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I'm just getting started with SSE intrinsics using Visual C++ 2012 and I need some pointers (no pun intended).

I have two arrays containing 4 signed shorts each (each array is thus 64-bit, totalling 128). I want to load one into the upper bits of an XMM register, and the other in the lower bits. Can I accomplish this efficiently using intrinsics? If so, how?

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Is SSE4.1 allowed? –  Mysticial Apr 26 '13 at 0:43
    
I guess so, but I'd rather use the available intrinsics rather than write the instructions directly, if possible. –  Asik Apr 26 '13 at 0:45

1 Answer 1

up vote 10 down vote accepted

SSE2:

short A[] = {0,1,2,3};
short B[] = {4,5,6,7};

__m128i a,b,v;
a = _mm_loadl_epi64((const __m128i*)A);
b = _mm_loadl_epi64((const __m128i*)B);
v = _mm_unpacklo_epi64(a,b);

// v = {0,1,2,3,4,5,6,7}

SSE4.1 + x64:

short A[] = {0,1,2,3};
short B[] = {4,5,6,7};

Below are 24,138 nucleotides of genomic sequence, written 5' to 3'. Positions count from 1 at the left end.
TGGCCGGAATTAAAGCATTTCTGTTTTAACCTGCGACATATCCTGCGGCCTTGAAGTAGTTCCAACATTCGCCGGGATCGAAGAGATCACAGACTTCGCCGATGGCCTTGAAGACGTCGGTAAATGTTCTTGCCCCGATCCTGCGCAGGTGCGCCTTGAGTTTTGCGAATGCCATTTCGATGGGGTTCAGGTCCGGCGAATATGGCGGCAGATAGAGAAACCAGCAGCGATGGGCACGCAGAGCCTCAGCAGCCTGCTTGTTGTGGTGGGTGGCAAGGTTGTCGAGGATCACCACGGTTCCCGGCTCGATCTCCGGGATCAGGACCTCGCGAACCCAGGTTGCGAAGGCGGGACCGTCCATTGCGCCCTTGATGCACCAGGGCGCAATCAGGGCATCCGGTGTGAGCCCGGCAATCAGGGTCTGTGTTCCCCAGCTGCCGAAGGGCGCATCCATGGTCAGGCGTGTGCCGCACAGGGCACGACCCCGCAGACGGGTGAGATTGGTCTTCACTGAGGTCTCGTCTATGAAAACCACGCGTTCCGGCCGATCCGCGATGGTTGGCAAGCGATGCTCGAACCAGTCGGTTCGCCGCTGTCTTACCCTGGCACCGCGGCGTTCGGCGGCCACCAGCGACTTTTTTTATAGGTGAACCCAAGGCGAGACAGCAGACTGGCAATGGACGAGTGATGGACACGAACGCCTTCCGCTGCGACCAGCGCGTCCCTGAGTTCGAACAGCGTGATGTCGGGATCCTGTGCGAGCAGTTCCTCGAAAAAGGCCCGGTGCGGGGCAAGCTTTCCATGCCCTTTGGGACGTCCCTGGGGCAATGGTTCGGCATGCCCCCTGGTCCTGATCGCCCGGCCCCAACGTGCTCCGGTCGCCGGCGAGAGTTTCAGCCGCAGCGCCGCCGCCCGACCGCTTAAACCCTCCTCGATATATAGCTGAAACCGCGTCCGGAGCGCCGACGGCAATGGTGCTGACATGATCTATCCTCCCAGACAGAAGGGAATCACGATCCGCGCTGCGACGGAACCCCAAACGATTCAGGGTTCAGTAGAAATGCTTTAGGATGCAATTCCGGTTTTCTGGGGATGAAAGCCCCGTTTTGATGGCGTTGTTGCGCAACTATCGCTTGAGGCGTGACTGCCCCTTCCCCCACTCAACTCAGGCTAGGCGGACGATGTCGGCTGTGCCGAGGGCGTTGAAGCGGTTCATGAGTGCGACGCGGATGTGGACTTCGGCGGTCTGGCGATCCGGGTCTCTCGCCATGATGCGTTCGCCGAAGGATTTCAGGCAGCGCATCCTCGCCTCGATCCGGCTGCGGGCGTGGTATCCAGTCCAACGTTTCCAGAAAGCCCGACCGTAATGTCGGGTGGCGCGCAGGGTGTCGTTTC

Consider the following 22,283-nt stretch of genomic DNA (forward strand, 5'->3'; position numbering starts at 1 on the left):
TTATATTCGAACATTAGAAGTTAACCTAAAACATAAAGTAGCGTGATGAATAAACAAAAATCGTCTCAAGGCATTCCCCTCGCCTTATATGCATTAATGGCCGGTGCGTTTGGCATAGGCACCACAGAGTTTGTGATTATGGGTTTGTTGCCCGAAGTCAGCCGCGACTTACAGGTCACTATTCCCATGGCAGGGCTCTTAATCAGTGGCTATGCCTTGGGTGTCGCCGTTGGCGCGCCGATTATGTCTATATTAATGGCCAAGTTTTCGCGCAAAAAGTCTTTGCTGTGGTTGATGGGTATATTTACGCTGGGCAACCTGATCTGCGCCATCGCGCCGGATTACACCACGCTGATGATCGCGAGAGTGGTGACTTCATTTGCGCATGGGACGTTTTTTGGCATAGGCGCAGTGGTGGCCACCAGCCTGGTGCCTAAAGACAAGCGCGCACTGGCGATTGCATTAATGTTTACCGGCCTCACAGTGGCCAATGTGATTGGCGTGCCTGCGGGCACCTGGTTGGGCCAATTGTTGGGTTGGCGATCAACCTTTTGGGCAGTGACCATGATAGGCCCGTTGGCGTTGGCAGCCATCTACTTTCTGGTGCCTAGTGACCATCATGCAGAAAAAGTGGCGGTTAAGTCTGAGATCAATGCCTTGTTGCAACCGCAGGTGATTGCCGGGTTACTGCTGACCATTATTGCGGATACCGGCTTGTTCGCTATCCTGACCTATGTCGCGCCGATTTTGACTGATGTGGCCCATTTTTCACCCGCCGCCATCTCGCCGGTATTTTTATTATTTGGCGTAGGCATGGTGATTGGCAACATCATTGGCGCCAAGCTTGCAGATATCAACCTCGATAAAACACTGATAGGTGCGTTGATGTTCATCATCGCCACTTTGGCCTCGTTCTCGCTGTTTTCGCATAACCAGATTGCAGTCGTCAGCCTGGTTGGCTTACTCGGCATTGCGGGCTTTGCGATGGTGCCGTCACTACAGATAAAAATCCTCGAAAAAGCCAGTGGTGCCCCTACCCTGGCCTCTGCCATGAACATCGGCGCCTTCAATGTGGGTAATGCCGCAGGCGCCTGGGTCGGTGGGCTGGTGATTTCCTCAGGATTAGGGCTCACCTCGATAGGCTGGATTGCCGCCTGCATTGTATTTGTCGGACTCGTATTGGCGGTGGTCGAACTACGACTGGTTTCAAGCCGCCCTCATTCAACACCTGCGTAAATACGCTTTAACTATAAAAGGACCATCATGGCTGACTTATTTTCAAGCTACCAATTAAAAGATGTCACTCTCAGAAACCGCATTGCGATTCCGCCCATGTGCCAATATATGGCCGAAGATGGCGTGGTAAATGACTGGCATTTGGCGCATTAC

__m128i v;
v = _mm_loadl_epi64((const __m128i*)A);
v = _mm_insert_epi64(v,*(const long long*)B,1);

// v = {0,1,2,3,4,5,6,7}

Note that there are no alignment requirements for A or B. But I'd recommend that they both be aligned to 8 bytes anyway.

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Thanks. What do you think of doing two loadl_epi64 as in your first example, but then expand that using _mm_unpacklo_epi64 ? Would that work also? –  Asik Apr 26 '13 at 0:57
    
Yeah, that's actually better. I'll update. Didn't even cross my mind. :) –  Mysticial Apr 26 '13 at 0:58
1  
Weee I taught the master something (just kidding). Thanks a lot! –  Asik Apr 26 '13 at 1:01
1  
That's what happens when I get spoiled by all the new stuff. I lose my touch with the old things. :) –  Mysticial Apr 26 '13 at 1:02
1  
@0x499602D2 There's a lot of different definitions of "word". In x86 assembly, a word is 16 bits. In computer architecture, a "word" is usually the "natural working size" of the hardware. So 32-bit hardware would have a 32-bit word. 64-bit hardware would have a 64-bit word. –  Mysticial Apr 26 '13 at 3:13

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